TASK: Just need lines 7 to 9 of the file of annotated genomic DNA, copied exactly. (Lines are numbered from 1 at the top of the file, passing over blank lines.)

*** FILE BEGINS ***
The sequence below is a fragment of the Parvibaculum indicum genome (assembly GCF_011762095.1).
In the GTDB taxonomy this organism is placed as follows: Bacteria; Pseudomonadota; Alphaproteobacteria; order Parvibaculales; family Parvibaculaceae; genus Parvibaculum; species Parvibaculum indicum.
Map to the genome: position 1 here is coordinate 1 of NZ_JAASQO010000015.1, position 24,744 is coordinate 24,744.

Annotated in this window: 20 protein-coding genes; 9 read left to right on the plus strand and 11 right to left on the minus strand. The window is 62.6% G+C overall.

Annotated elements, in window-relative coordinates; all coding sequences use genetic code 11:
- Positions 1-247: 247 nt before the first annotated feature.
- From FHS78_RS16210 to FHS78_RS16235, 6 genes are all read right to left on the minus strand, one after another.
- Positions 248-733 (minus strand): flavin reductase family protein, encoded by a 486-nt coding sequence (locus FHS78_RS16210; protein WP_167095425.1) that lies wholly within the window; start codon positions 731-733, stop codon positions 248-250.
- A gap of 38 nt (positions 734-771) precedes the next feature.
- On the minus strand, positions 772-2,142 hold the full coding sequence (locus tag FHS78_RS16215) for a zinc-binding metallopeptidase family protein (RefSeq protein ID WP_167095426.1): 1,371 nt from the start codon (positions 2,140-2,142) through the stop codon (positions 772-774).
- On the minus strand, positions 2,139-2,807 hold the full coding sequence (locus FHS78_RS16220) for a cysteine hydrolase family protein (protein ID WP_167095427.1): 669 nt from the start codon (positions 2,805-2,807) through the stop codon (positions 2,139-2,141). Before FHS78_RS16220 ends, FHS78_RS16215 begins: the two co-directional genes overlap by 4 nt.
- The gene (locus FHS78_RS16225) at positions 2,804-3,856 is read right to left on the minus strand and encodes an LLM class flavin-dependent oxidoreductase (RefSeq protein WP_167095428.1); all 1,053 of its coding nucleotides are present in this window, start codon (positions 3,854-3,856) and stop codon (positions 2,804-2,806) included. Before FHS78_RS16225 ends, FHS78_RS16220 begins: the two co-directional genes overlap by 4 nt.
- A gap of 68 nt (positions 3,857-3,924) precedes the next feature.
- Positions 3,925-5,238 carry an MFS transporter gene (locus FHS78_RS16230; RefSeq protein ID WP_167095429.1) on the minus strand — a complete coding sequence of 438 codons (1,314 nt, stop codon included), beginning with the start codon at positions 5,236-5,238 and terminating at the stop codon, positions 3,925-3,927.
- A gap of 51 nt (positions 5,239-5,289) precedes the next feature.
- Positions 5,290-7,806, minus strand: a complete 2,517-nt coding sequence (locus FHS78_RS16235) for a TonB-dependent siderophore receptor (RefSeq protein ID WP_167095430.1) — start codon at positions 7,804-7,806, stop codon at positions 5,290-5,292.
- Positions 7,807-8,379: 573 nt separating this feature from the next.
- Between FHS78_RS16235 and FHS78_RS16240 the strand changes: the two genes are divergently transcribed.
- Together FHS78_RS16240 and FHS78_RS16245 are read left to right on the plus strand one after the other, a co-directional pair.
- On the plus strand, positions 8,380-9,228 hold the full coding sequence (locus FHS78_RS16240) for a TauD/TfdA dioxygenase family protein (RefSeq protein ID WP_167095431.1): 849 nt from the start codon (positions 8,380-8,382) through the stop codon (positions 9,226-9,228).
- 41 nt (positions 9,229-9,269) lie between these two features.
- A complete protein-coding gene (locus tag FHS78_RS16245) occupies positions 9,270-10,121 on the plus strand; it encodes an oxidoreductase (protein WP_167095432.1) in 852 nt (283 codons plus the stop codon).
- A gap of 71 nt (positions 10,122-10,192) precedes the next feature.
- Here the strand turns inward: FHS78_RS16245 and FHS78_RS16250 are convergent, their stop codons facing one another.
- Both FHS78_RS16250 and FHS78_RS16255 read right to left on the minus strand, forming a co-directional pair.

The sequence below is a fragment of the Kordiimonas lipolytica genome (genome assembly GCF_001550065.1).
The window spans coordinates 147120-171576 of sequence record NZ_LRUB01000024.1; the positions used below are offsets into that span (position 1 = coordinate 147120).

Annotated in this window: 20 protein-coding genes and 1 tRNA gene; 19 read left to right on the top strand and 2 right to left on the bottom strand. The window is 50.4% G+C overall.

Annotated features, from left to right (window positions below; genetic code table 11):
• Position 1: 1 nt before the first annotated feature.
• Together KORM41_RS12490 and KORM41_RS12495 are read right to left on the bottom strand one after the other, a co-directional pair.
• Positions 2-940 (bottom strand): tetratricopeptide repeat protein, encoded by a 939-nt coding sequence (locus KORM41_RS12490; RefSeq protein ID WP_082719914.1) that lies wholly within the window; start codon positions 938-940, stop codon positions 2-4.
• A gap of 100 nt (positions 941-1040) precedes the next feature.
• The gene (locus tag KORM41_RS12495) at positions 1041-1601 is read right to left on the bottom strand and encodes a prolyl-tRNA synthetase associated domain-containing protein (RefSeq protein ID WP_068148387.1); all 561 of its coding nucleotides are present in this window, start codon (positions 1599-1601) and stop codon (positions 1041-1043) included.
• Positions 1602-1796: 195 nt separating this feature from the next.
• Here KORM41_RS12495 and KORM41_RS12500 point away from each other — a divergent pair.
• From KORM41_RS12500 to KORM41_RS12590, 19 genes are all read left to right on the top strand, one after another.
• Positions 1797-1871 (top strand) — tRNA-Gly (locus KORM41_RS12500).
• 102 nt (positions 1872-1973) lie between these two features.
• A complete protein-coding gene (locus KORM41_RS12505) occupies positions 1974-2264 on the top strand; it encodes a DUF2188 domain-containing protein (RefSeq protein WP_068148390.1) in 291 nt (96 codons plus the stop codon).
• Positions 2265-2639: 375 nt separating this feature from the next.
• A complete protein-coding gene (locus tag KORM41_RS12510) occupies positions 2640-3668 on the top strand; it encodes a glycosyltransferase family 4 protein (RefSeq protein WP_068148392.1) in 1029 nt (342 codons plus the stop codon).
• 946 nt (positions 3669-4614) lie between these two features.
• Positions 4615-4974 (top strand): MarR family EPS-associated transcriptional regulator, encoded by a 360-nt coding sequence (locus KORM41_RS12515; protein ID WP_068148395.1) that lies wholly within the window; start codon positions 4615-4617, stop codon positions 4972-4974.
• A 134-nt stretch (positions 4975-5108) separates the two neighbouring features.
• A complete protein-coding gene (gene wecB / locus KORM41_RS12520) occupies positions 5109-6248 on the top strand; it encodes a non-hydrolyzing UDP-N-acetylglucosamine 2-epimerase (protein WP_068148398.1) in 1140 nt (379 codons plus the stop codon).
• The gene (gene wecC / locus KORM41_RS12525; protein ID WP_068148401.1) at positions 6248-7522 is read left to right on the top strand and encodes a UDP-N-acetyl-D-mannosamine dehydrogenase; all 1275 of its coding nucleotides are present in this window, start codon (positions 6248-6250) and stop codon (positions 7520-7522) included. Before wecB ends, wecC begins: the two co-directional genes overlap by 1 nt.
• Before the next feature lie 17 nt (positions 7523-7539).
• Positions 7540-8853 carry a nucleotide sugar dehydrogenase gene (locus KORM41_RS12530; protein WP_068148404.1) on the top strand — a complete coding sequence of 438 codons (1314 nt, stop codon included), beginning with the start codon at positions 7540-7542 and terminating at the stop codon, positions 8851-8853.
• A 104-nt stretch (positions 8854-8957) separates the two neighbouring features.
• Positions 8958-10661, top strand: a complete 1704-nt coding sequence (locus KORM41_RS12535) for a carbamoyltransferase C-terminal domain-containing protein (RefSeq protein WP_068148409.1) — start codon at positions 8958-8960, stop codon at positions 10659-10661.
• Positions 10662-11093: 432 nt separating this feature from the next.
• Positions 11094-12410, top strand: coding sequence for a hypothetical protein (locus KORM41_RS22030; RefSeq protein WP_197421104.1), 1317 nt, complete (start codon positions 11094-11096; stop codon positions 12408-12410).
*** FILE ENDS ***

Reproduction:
- From FHS78_RS16210 to FHS78_RS16235, 6 genes are all read right to left on the minus strand, one after another.
- Positions 248-733 (minus strand): flavin reductase family protein, encoded by a 486-nt coding sequence (locus FHS78_RS16210; protein WP_167095425.1) that lies wholly within the window; start codon positions 731-733, stop codon positions 248-250.
- A gap of 38 nt (positions 734-771) precedes the next feature.